• What sexually explicit material is acceptable? Why?
• What sexually explicit material is not acceptable? Why?
• What are the rules in your relationship regarding disclosure of your use of sexually explicit material?

8. Positive Sexuality
• Sexuality is a major focus of energy in your life. The following questions reflect that your sexual energy is healthy and when channeled in healthy ways can bring new life, energy and strengthen relationships both with your partner and with others in your life. The following questions are designed to be integrative. You should have a sense of harmony in your definition within these responses.
• How do you develop new ways of sexual expression?
• How do you express sensuality?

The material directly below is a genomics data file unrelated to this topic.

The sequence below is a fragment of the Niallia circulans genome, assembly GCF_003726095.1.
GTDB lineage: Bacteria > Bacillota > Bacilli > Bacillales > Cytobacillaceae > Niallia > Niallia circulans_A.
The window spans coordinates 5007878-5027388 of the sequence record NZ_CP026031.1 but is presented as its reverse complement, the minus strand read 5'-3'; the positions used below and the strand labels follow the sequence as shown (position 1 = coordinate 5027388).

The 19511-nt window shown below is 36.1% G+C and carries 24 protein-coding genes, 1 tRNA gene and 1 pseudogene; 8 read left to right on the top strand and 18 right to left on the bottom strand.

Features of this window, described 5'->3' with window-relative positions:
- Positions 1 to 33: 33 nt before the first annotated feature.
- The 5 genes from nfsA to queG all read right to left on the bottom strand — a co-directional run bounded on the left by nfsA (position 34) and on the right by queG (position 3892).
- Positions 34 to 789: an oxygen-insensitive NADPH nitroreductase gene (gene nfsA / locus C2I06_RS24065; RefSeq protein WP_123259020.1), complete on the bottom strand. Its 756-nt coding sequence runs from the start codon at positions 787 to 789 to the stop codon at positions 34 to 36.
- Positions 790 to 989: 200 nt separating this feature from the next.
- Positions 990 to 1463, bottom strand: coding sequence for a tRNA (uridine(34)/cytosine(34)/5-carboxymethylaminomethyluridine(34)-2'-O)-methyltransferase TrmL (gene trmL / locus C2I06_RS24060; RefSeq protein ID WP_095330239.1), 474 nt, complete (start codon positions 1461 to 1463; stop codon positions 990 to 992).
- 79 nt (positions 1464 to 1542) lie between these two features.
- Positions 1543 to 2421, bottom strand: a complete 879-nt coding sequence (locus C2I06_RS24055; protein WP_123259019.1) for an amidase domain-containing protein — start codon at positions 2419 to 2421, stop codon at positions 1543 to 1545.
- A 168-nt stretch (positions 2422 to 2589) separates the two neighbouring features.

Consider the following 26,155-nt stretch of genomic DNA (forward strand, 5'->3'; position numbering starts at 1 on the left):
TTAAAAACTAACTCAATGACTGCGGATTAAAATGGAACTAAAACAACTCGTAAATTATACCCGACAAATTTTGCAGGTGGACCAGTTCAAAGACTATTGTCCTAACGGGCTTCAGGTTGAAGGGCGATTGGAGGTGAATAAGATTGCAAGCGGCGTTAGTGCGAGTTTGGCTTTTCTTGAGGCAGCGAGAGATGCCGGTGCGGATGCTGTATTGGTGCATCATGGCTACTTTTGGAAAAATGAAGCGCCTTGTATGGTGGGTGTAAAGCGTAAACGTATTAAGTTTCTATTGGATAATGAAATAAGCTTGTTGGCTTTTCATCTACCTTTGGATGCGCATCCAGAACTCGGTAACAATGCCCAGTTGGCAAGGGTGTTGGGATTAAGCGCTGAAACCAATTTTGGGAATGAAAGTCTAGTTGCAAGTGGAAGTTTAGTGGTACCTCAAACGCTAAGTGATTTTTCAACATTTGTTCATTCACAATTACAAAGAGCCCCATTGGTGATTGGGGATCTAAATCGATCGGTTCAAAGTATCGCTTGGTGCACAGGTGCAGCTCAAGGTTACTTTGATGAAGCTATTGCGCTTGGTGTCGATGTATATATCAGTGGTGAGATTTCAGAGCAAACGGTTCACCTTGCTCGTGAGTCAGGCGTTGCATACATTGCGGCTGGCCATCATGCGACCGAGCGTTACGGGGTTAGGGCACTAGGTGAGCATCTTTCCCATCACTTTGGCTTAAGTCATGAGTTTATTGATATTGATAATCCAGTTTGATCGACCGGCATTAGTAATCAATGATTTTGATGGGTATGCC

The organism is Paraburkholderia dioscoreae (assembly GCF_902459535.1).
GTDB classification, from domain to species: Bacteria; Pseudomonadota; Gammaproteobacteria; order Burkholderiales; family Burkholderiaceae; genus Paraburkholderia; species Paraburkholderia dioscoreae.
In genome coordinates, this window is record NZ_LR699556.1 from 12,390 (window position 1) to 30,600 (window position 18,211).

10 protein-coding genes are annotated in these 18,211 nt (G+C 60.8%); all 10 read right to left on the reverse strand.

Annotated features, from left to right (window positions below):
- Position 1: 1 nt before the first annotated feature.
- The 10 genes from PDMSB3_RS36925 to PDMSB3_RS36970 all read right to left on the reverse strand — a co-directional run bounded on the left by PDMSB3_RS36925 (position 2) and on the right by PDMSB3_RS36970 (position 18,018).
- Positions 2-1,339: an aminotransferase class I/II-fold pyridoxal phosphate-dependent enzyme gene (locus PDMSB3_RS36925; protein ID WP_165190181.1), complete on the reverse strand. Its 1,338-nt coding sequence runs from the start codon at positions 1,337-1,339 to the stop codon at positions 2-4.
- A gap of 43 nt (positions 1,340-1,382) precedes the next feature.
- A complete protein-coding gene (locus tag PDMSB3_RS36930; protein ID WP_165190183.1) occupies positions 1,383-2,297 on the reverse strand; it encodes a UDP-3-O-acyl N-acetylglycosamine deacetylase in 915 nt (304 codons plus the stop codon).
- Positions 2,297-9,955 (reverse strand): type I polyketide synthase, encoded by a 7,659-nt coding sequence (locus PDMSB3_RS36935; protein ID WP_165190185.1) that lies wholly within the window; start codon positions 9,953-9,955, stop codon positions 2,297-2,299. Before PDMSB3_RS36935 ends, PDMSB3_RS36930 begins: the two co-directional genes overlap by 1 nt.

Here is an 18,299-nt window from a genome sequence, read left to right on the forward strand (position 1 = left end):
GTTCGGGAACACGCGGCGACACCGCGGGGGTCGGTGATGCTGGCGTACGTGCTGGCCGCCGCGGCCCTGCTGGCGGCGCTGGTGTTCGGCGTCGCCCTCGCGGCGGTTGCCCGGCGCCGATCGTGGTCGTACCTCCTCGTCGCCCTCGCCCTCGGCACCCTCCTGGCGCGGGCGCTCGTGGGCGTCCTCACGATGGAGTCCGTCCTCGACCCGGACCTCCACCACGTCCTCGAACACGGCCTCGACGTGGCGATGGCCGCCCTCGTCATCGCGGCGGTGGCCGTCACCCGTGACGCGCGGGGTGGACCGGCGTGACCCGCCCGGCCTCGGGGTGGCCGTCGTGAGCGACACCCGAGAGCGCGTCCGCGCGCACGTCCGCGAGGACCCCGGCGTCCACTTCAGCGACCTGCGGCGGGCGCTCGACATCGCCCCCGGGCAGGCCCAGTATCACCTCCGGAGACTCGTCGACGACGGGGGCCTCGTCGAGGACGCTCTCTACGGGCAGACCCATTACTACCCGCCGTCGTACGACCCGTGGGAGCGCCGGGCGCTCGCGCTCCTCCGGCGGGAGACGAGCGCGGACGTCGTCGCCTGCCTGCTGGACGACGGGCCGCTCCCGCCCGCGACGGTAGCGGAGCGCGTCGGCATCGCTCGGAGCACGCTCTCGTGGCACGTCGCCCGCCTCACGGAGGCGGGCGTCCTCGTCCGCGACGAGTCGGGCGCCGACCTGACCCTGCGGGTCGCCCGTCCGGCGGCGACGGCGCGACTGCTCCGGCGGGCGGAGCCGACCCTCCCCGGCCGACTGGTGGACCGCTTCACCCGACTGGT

• Who is an appropriate sexual partner? (Age, sex, relationship, etc.)
• What types of sexual behaviors are healthy?
• What types of sexual behavior should be avoided?
• When is it appropriate to be sexually active?
• Where is it appropriate to be sexually active?
• What are healthy reasons to engage in sexual behavior?
• What are unhealthy reasons to engage in sexual behavior?
• What is the preferred level of physical touch?
• What kind of touch is acceptable?
• How will I ask to have my sexual needs met?

9. Intimacy and Relationships
• Identify the top three types of intimacy that are the most important for you.
• Identify 3–5 people who can help you meet those intimacy needs
• How satisfied are you with your level of intimacy in these three areas. If you aren’t satisfied, identify a plan to increase your level of satisfaction.

10. Spirituality
• Is anything listed in the previous 10 areas in conflict with your spiritual values? If so, reexamine and resolve this conflict. Are you living the life you love? To the degree that you are not, why not?
• What are your plans to resolve these differences?